Norway has a long coastline of cold, clean seawater that provides excellent conditions for sustainable aquaculture activities. However, where the activity takes place is of significance to both the environment and the aquaculture industry. In addition to aquaculture, many other activities such as sea transport, fishing, wind turbines, tourism and leisure activities make use of the coastal zone. Although the coastal areas comprise a total of 76 000 km2, coastal space is also a limited resource. How and to what extent we use our coastline is therefore a matter of national interest and is subject to extensive, thorough assessment - and strict regulations.
Avoiding user conflicts and respecting the environment
The Aquaculture Act recognises the importance of how our coastal zone is used. In order to establish a fish farm, the aquaculture business must apply for permission under the Planning and Building Act, which came into force on 1 July 2009. The Act empowers local authorities to provide space for aquaculture activities in its coastal zone planning in each municipality. Local authority development plans are a vital tool for planning the use of coastal zones. A good plan will help reduce conflicts between various users, such as aquaculture and fishing, and balance their interests against those of major community needs, such as leisure activities, sea transport and conservation issues. Since the planning process is open to public scrutiny, it also confers legitimacy on the aquaculture activity at local community level. Such plans are therefore a vital part of the overall plan for the siting of aquaculture facilities.
It is important that areas of special value to marine resources are protected, such as important spawning grounds for wild fish, coral reefs and major kelp forests. An example of how the Aquaculture Act can be used to protect marine areas is the 29 National salmon fjords, established to protect the most important stocks of Atlantic salmon in Norway.
How area utilization affects aquaculture production
Effective area utilization is necessary to facilitate maximum production without unacceptable environmental impacts and to ensure the best possible use of the coastal zone. To achieve this, we are dependent on the suitability of the sites and how they are organised geographically, i.e. the siting structure. This is relevant to infection spread, pollution, biodiversity etc. and for the health and welfare of farmed fish.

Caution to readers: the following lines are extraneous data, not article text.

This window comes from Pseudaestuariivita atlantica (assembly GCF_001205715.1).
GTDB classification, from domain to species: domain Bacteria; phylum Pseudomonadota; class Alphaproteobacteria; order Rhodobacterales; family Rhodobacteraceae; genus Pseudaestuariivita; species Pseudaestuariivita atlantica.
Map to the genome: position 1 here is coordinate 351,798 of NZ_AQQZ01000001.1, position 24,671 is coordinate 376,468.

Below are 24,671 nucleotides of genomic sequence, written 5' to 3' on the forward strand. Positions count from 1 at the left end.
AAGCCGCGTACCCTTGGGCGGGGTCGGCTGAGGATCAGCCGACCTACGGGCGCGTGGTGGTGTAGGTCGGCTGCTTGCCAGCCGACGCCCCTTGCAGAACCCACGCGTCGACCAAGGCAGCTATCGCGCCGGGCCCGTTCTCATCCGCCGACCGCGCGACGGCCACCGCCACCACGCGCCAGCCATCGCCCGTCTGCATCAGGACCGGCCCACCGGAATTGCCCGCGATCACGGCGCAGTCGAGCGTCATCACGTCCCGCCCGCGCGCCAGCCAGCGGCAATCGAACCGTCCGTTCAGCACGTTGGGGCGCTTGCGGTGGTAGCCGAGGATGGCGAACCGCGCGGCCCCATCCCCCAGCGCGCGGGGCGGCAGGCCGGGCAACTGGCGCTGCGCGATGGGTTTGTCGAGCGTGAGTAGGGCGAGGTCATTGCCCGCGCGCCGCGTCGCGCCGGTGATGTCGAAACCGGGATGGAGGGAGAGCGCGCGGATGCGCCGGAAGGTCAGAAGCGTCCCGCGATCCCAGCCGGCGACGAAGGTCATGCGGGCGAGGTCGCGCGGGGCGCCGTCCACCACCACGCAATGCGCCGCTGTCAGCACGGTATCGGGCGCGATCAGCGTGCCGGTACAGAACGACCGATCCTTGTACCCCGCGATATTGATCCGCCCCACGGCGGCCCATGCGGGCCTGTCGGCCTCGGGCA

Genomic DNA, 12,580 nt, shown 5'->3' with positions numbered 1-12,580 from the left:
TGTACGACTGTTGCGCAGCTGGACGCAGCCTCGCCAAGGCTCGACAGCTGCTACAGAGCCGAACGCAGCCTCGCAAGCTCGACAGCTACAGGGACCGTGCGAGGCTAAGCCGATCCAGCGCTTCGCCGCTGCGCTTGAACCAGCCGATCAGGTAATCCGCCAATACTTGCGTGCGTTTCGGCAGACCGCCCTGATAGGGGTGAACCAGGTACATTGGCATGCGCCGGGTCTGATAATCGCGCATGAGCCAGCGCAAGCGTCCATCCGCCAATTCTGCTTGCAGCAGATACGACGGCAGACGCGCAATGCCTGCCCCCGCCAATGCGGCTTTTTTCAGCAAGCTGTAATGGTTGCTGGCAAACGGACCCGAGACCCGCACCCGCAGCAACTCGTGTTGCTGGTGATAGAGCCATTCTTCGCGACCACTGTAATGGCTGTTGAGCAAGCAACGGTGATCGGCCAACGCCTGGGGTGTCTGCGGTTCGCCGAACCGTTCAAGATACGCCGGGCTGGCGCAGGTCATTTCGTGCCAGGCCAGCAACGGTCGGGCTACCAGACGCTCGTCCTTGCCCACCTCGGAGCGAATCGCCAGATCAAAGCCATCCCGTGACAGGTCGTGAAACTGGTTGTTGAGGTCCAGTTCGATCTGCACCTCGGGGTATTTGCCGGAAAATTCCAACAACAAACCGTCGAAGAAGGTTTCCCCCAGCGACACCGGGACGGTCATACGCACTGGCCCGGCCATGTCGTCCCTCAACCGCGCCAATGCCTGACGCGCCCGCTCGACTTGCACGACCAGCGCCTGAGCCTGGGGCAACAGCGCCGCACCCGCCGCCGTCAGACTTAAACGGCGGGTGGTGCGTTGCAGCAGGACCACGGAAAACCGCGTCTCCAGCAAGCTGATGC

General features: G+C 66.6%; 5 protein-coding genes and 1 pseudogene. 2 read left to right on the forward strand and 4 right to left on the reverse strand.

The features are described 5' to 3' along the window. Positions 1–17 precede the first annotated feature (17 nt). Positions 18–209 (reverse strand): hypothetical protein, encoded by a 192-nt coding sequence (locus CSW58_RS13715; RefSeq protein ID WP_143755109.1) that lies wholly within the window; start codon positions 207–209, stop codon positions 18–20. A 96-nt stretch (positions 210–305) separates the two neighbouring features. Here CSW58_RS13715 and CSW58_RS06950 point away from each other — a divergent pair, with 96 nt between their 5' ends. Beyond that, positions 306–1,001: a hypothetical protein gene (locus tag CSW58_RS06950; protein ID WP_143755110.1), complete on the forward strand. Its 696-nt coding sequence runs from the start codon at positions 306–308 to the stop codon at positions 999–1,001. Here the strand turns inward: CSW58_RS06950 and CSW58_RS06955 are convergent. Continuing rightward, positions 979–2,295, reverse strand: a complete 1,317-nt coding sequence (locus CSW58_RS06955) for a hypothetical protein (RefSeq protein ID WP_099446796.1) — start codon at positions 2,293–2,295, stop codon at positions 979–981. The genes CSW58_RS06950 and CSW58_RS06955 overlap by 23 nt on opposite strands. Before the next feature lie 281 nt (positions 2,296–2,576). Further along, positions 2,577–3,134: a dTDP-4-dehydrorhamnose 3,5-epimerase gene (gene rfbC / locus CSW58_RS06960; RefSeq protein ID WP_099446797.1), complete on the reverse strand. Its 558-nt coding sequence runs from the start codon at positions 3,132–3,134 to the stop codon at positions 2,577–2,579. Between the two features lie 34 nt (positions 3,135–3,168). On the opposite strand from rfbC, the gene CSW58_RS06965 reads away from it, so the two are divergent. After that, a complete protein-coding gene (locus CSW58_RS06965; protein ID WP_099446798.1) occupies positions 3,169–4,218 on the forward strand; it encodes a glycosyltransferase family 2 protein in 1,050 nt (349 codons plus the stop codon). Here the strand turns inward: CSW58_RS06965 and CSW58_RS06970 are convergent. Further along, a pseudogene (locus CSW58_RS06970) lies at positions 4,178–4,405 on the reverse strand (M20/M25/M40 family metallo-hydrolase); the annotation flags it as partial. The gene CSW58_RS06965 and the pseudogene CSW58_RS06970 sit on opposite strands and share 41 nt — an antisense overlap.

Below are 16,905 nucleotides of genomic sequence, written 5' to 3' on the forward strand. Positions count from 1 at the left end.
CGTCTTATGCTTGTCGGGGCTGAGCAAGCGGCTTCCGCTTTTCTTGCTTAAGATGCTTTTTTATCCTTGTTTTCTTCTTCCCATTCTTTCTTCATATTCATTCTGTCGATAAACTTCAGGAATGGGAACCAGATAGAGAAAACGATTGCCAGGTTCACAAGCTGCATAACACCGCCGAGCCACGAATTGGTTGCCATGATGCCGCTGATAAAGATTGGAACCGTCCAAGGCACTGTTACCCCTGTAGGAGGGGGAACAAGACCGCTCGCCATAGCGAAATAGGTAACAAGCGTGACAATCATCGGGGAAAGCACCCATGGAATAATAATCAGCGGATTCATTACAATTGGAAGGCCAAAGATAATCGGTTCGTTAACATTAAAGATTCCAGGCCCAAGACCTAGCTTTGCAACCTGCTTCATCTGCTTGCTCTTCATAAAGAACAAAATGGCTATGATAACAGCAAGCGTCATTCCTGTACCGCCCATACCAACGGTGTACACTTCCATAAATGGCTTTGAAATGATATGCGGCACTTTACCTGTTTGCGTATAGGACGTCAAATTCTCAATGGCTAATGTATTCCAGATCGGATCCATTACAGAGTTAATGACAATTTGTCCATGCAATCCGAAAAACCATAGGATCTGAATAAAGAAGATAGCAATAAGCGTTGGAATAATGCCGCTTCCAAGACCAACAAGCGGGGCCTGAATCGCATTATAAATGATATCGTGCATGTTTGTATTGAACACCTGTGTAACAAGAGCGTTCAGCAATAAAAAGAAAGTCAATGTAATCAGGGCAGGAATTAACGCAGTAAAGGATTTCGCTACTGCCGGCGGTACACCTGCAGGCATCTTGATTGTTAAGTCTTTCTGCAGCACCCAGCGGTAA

Current siting structure is strongly influenced by the steady growth of the industry over many years. The structure reflects the fact that new sites have been approved in the order in which their applications have been granted, with no overall spatial plan. As a result, problems with pollution and certain diseases are becoming a challenge in certain parts of Norway. This indicates that in order to facilitate further growth in the industry, the current siting structure may need to be revised so that the available area can be used more effectively. This could put the industry in a better position to handle its existing and future challenges, such as lack of available area, pollution and the spread of disease.
What is the government working on
In autumn 2009, the Ministry of Fisheries and Coastal Affairs established an expert group to advise on more efficient area utilization, including how the environment and fish health and welfare could be better protected. The expert group delivered their report in February 2011, which will be an important instrument in the government’s future work to improve the way our coastal zone is utilized.
Looking for more on area utilization?
More information regarding area utilization and sustainability can be found in the government’s strategy for an environmentally sustainable Norwegian aquaculture industry.